[Note: Like a triathlon, the post about my race will be divided into 3 parts. A triathlon trilogy]
Since 1995, I’ve watched Lynne do triathlons of varying lengths. I still remember navigating (pre-GPS) up to Bear Mountain for one of her first races and wondering why anyone would do such a thing.
In all the years that I’ve watched her, my thoughts were never “I don’t want to do that.” They were always, I “I CAN’T do that.” The entire enterprise seemed more than I could ever imagine doing (the training itself, much less the race). The early wake up call was pretty much the only portion that seemed within my grasp. The swim seemed especially daunting.
One small piece of long-ago Leland history. When I was 5, I was pushed backward, headfirst into a swimming pool. My father fished me out, but not before I sucked water up my nose and generally freaked out. Hysteria followed.
After that, I wouldn’t go into a pool above my waist or put my face in the water. No matter how much candy or how many coins my camp counselors tossed into the pool, I wouldn’t fetch it.
It wasn’t until I was 13 that I finally learned to swim thanks to a steady stream of swim lessons. Even after all that, I didn’t like water polo or people hanging on me while swimming. Even synchronized swimming fired off all the old panicked memories. As you can probably imagine, my contemplation of swim portion of the triathlon was loaded down with a lot of baggage.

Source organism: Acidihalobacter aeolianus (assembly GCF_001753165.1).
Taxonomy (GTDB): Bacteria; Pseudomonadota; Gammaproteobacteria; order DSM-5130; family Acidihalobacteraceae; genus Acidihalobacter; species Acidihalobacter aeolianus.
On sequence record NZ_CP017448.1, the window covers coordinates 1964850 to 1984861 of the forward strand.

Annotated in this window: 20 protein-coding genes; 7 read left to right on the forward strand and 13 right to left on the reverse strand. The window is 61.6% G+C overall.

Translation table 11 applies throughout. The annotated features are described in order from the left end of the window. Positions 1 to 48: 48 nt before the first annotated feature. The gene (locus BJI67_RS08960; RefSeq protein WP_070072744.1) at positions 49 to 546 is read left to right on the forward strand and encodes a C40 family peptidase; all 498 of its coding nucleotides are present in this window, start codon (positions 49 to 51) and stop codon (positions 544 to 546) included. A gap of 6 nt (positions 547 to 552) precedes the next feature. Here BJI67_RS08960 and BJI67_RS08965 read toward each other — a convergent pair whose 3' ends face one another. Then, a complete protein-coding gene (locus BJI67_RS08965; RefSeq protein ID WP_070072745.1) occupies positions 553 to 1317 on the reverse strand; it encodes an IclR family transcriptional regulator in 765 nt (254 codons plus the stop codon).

Ok, enough of the reading selections from “Leland’s Sad Childhood Chronicles.” Honestly, it wasn’t all-bad. And, these stories just slay the ladies (just ask Lynne!).
Lynne and I spent two days in New York City prior to the race. We had a good time relaxing, playing Scrabble with my mother (my father was on-hand for color commentary), seeing movies (thumbs up to the “Way Way Back”) and a play (a hilarious farce called “The Explorers Club”). All of this was a fine distraction to what lay ahead.
We drove to Norwalk, CT to meet up with several teammates for registration and to go for a practice swim. After figuring out my number, I got on line to get my race packet.
Talking with Elise, a workout leader, about what wave I was in, she mentioned that there was something fishy about my wave, mostly because it was a women’s wave. Now, I’m in touch with my feminine side, but I don’t think that qualifies me for the women’s wave. Some quick scrambling with the race organizers and I was moved from wave 5 to wave 3. I wasn’t sure if that was a good thing.
A group of 15 TTNE members gathered at the beach for a practice swim. It was 4pm and the Long Island Sound wasn’t in a good mood. The water was choppy, with a constant rolling surf. We walked approximately a half-mile to the location of the swim start.
Our race would require us to swim out into the sound, turn right a giant, candy-corn shaped buoy and then swim a looooong way to the next candy-corn before turning right toward the beach.
The water was cold, the waves were making their presence felt and my wetsuit was nowhere to be seen. I had decided not to wear it, thinking it wouldn’t dry in time for the race. Not my best idea.